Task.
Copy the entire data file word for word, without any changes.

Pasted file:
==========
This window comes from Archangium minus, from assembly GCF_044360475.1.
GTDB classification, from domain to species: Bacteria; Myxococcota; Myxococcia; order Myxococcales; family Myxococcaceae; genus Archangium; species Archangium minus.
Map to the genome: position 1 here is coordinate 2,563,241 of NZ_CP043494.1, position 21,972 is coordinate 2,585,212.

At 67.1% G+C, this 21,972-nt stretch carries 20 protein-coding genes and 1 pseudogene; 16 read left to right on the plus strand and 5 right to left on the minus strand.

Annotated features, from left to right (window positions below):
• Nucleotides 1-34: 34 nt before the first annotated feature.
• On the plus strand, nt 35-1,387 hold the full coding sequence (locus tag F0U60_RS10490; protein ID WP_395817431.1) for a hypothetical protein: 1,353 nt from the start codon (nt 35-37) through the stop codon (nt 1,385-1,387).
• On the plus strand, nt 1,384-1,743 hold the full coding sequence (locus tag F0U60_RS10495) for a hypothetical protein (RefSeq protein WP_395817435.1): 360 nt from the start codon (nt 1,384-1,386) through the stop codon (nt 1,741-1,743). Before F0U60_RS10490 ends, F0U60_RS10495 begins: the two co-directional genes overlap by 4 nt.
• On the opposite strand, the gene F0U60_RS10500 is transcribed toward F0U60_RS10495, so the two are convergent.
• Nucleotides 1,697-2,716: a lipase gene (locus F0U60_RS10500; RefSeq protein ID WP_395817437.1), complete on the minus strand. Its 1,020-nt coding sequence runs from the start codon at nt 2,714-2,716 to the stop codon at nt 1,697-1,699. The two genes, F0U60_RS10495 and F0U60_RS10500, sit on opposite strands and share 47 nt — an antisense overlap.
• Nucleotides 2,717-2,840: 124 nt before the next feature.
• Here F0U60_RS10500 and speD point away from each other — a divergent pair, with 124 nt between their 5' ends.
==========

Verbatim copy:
This window comes from Archangium minus, from assembly GCF_044360475.1.
GTDB classification, from domain to species: Bacteria; Myxococcota; Myxococcia; order Myxococcales; family Myxococcaceae; genus Archangium; species Archangium minus.
Map to the genome: position 1 here is coordinate 2,563,241 of NZ_CP043494.1, position 21,972 is coordinate 2,585,212.

At 67.1% G+C, this 21,972-nt stretch carries 20 protein-coding genes and 1 pseudogene; 16 read left to right on the plus strand and 5 right to left on the minus strand.

Annotated features, from left to right (window positions below):
• Nucleotides 1-34: 34 nt before the first annotated feature.
• On the plus strand, nt 35-1,387 hold the full coding sequence (locus tag F0U60_RS10490; protein ID WP_395817431.1) for a hypothetical protein: 1,353 nt from the start codon (nt 35-37) through the stop codon (nt 1,385-1,387).
• On the plus strand, nt 1,384-1,743 hold the full coding sequence (locus tag F0U60_RS10495) for a hypothetical protein (RefSeq protein WP_395817435.1): 360 nt from the start codon (nt 1,384-1,386) through the stop codon (nt 1,741-1,743). Before F0U60_RS10490 ends, F0U60_RS10495 begins: the two co-directional genes overlap by 4 nt.
• On the opposite strand, the gene F0U60_RS10500 is transcribed toward F0U60_RS10495, so the two are convergent.
• Nucleotides 1,697-2,716: a lipase gene (locus F0U60_RS10500; RefSeq protein ID WP_395817437.1), complete on the minus strand. Its 1,020-nt coding sequence runs from the start codon at nt 2,714-2,716 to the stop codon at nt 1,697-1,699. The two genes, F0U60_RS10495 and F0U60_RS10500, sit on opposite strands and share 47 nt — an antisense overlap.
• Nucleotides 2,717-2,840: 124 nt before the next feature.
• Here F0U60_RS10500 and speD point away from each other — a divergent pair, with 124 nt between their 5' ends.